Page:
- Provide proper management and supervision, and ensure the employee is given the same opportunities for training, development and promotion
- Keep in touch and encourage communication with other employees
- Be sensitive and flexible towards an employee’s situation, for example with childcare. This should be discussed with each employee, and may require an agreed change to contractual obligations.
For more information, ACAS have a homeworking guide for employers and employees.
Testing and vaccine
Your rights if your employer is requiring you to take a coronavirus test or receive the vaccine.
My employer wants me to take a coronavirus test
Your employer may offer or encourage you to be tested for Covid as part of your job. If you are happy to be tested, then you should speak to your employer to make sure you feel comfortable about what will happen, before any test takes place.
It may be a good idea to check your employer’s workplace policy on covid testing, if they have one. Also, to discuss with your employer how the testing process will work:
- How you will get your test results and who will have access to them;
- What the process you should follow is if you test negative for Covid;
- What the process you should follow is if you test positive for Covid;
- What will happen to your pay and leave entitlement if you are asked to self-isolate but are unable to work from home; and
- How your employer plans to use, store and delete your test results.
Can I refuse a COVID test?
It can be a difficult situation if your employer is asking you to take a Covid test where you would not like to do so. Of course, your employer cannot physically force you to take a test against your will. However, they may be insisting that you get tested or risk disciplinary action.
In order for your employer to require that you take a Covid test, their request must be considered a ‘reasonable management instruction’. This will depend on the particular circumstances of your employer and your workplace. For example, an instruction to take a Covid test or vaccination may be considered reasonable where you are unable to work from home and you work with vulnerable people and/or with members of the public. It may also depend on whether you are exhibiting Covid symptoms.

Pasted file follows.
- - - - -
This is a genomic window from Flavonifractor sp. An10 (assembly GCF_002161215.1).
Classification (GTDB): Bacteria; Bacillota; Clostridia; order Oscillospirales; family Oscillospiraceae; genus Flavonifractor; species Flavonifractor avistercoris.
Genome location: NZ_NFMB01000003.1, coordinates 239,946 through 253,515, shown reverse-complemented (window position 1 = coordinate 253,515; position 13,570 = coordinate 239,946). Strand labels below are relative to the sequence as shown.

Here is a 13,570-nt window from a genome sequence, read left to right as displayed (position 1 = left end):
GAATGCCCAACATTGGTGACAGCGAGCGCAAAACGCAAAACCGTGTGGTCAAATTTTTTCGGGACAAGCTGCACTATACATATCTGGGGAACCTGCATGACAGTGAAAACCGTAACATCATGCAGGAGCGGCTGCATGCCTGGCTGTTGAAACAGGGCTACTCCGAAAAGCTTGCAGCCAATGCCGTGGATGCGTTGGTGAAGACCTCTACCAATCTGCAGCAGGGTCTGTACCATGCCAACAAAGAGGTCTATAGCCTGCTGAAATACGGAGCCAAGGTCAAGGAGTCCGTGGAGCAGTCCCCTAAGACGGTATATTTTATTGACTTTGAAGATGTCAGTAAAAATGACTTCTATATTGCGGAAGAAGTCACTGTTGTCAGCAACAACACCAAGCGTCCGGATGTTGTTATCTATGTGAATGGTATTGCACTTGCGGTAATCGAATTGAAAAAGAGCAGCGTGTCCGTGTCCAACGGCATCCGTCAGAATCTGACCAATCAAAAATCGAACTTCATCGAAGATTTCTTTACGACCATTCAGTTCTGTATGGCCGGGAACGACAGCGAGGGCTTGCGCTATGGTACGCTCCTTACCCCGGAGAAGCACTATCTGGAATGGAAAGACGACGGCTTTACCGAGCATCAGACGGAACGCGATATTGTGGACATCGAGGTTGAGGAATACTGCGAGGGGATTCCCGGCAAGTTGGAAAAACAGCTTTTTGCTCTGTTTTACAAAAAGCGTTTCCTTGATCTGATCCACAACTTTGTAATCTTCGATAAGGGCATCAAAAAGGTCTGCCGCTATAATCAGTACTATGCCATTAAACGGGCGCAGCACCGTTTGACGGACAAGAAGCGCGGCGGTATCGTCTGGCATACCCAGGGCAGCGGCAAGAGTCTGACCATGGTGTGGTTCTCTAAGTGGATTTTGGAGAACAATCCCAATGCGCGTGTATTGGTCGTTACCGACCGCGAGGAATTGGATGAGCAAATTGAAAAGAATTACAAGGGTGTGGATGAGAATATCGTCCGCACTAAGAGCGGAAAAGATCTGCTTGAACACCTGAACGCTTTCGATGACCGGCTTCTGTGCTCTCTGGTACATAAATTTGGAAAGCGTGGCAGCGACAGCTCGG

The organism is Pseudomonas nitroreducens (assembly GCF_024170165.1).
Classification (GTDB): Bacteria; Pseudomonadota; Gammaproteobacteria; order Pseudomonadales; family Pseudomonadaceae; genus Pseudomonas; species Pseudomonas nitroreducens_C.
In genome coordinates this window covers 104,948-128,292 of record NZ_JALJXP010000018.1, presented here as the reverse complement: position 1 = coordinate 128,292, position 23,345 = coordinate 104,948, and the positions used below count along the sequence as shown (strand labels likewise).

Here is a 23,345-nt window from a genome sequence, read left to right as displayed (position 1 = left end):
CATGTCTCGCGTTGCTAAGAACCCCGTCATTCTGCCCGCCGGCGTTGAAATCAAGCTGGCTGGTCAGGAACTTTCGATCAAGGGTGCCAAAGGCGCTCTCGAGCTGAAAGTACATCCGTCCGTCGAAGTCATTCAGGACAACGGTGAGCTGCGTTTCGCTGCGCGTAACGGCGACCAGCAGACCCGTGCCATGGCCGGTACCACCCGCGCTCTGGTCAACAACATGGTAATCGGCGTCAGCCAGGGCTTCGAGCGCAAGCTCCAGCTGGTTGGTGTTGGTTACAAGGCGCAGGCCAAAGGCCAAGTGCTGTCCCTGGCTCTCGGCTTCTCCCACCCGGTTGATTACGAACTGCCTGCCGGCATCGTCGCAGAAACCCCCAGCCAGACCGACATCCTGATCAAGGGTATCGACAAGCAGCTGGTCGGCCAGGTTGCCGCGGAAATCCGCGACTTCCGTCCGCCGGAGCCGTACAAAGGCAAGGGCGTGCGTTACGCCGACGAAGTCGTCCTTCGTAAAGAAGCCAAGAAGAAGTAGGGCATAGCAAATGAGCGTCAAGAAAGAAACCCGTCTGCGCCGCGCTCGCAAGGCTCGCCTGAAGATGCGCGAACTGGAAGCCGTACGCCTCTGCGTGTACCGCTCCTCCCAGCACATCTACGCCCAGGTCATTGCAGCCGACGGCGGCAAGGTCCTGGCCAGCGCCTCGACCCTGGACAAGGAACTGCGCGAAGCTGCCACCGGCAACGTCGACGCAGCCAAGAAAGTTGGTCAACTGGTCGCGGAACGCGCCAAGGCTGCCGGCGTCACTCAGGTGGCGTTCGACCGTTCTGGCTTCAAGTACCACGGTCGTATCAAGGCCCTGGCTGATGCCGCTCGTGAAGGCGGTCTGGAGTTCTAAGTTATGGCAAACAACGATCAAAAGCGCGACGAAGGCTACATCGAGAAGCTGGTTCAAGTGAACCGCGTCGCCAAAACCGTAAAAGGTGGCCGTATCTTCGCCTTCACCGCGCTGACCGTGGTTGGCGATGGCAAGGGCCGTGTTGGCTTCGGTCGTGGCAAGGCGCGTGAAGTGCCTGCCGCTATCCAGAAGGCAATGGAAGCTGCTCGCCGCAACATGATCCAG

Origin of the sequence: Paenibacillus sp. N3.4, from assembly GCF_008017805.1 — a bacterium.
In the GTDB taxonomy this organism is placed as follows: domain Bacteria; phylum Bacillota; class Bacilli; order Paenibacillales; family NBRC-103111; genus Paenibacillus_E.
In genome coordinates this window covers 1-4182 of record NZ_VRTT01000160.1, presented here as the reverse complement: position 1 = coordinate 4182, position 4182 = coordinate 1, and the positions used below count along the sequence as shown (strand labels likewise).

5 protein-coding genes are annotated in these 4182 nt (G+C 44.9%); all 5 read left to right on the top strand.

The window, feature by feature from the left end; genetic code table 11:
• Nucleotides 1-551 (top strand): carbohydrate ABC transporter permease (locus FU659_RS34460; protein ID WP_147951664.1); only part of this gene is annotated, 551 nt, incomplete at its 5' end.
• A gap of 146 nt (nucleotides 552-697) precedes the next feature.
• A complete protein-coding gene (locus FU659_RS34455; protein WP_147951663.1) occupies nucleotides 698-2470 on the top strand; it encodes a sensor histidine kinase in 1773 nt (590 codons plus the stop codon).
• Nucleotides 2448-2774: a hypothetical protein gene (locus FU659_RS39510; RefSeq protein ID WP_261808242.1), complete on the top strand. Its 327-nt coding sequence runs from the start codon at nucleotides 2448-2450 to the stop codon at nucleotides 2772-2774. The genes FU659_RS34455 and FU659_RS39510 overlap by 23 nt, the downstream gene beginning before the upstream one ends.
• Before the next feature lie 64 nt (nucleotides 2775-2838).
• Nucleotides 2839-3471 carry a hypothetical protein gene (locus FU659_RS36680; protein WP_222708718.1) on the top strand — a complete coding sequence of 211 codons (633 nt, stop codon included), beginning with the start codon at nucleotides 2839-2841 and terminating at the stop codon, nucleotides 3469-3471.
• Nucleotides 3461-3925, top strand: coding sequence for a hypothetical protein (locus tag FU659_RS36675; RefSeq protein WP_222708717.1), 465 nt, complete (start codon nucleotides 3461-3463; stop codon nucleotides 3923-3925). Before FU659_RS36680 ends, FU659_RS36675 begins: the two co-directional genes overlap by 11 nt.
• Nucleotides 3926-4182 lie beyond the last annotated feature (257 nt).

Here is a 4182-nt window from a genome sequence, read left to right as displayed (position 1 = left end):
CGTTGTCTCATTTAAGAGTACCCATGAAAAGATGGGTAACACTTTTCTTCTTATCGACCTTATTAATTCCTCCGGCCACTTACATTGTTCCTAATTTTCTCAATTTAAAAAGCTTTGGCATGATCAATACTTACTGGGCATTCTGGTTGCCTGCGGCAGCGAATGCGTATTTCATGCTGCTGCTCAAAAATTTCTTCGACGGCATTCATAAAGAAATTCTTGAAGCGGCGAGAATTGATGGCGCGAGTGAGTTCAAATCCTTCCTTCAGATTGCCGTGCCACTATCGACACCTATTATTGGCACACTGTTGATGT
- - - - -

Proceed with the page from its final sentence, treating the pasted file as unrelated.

If you have Covid symptoms
Government guidance recommends that anyone with Covid symptoms arrange to be tested. Because your employer has a duty to protect the health and safety of their employees, it is likely that they will be able to instruct you or another employee exhibiting symptoms to take a test.
If you fail to follow your employer’s reasonable instruction to arrange a test, your employer is likely to be justified in taking disciplinary action against you.
If you do not have Covid symptoms
Your employer is legally required to take all reasonably practicable steps to reduce workplace risks to their lowest practicable level, and to take appropriate measures to make your workplace “Covid secure”. As part of these requirements, your employer may insist that you take a Covid test even if you do not have symptoms. This is because many people with Covid can be asymptomatic.
Whether this will amount to a ‘reasonable management instruction’ depends on your particular circumstances and the extent to which the risk of Covid could be managed by your employer in other ways. If, for example, the Covid risk in your workplace could be managed instead through social distancing or remote working, it is less likely to be reasonable for your employer to require you to be tested. If you work in an environment where you are in close proximity to colleagues (or the public) and social distancing measures are not possible, your employer’s insistence on you having a test is much more likely to be considered reasonable.
What to be aware of if you refuse a Covid test
If your employer is reasonable in insisting that you get a Covid test and you don’t have a good reason for refusing a test, your employer may be entitled to bring disciplinary action against you if you refuse to be tested.
Your employer will only be able to bring disciplinary action against you for refusing a test if your refusal is ‘unreasonable’. What is considered unreasonable will depend on your individual circumstances, however if you have a medical reason for refusing the test, this is more likely to be considered reasonable than, for example, a matter of principle.
Your employer may also refuse you entry to your workplace if you refuse to take a test if this has the effect of endangering other employees or customers.